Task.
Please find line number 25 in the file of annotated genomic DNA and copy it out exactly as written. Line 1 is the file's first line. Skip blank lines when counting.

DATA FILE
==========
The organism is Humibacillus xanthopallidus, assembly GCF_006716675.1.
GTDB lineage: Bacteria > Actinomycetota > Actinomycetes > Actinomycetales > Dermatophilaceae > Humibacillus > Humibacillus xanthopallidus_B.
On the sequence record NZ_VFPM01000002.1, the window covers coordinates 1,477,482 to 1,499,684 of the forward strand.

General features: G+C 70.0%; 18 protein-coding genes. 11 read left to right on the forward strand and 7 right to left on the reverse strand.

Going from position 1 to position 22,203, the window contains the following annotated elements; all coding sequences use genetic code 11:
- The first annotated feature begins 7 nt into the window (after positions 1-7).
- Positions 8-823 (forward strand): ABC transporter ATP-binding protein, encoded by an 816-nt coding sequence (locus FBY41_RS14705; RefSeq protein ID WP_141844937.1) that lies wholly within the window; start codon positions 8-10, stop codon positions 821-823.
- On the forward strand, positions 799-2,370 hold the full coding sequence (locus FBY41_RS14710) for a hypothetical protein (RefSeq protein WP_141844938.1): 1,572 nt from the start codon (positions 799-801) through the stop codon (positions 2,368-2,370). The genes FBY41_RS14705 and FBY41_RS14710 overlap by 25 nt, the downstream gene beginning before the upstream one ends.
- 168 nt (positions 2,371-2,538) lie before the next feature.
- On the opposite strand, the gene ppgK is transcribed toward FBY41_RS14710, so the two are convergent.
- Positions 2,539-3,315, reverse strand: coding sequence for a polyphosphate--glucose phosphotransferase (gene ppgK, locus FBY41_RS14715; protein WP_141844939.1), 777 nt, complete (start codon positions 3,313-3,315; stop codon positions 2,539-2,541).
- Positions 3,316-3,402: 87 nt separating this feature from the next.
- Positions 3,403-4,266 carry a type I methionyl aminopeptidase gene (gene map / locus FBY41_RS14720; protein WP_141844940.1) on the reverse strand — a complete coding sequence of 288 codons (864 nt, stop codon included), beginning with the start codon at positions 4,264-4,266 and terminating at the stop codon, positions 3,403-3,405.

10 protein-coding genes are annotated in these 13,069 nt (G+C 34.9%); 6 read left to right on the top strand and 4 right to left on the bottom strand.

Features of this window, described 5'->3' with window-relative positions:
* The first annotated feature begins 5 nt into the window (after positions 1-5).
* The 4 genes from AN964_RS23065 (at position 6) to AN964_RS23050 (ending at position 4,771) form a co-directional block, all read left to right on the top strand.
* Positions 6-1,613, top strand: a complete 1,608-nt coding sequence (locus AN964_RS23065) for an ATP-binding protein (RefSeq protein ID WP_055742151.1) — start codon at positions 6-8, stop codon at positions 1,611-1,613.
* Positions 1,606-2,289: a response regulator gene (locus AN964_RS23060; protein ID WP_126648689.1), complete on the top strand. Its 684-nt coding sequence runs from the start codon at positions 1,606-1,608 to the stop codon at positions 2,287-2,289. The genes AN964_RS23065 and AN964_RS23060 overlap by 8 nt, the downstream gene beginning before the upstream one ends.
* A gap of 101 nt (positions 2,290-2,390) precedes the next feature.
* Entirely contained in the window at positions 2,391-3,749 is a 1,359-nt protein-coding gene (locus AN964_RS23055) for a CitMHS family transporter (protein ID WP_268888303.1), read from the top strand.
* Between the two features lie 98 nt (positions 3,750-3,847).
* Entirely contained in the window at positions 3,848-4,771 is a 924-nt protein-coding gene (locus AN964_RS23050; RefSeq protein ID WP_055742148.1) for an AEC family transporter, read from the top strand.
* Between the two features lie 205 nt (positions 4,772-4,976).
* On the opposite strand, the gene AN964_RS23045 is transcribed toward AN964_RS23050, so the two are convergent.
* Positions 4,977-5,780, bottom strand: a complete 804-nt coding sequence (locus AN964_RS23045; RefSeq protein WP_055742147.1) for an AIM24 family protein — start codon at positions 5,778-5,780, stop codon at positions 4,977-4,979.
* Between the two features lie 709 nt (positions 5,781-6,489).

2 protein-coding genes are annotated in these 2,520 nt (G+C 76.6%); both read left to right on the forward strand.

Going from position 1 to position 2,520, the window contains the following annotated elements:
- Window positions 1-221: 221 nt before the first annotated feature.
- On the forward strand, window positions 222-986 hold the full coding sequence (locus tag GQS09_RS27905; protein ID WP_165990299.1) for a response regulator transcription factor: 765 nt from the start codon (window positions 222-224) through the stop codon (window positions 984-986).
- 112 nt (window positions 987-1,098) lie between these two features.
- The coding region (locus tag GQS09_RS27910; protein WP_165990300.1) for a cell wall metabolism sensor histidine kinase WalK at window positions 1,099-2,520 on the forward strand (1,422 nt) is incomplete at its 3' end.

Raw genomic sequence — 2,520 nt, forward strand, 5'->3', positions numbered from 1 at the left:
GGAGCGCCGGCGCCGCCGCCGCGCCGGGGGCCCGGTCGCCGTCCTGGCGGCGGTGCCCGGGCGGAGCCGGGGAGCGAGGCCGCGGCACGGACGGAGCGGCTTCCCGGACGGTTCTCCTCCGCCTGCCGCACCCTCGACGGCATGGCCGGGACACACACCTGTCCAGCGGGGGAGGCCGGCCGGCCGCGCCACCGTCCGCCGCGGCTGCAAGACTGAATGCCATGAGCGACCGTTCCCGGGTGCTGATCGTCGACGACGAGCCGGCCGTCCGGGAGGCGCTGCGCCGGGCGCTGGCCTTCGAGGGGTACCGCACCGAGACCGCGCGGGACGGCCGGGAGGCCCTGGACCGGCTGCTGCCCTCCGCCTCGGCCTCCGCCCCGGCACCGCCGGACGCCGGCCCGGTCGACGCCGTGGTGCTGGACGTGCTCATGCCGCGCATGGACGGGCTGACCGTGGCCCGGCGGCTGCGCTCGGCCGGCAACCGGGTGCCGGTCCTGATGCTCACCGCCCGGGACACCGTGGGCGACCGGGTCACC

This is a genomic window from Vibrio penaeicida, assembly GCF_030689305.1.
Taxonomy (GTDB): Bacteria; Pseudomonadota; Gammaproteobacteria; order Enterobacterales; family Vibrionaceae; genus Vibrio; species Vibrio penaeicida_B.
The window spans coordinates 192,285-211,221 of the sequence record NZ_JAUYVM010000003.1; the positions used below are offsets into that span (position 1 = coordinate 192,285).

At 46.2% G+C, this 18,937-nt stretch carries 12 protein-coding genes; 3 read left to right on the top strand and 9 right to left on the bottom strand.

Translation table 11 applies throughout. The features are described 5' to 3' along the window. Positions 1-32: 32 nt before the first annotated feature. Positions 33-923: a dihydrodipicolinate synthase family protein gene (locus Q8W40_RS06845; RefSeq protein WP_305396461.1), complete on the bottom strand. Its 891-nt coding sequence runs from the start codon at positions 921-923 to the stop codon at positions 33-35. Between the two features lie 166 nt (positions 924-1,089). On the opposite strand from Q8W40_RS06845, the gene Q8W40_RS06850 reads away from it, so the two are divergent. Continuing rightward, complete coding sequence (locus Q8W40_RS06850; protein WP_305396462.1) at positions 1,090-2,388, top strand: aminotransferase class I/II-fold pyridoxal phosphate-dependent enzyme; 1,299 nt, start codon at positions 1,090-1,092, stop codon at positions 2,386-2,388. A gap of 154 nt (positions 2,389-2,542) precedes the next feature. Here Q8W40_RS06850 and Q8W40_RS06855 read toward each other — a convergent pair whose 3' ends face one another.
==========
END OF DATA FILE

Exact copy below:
* On the opposite strand, the gene AN964_RS23045 is transcribed toward AN964_RS23050, so the two are convergent.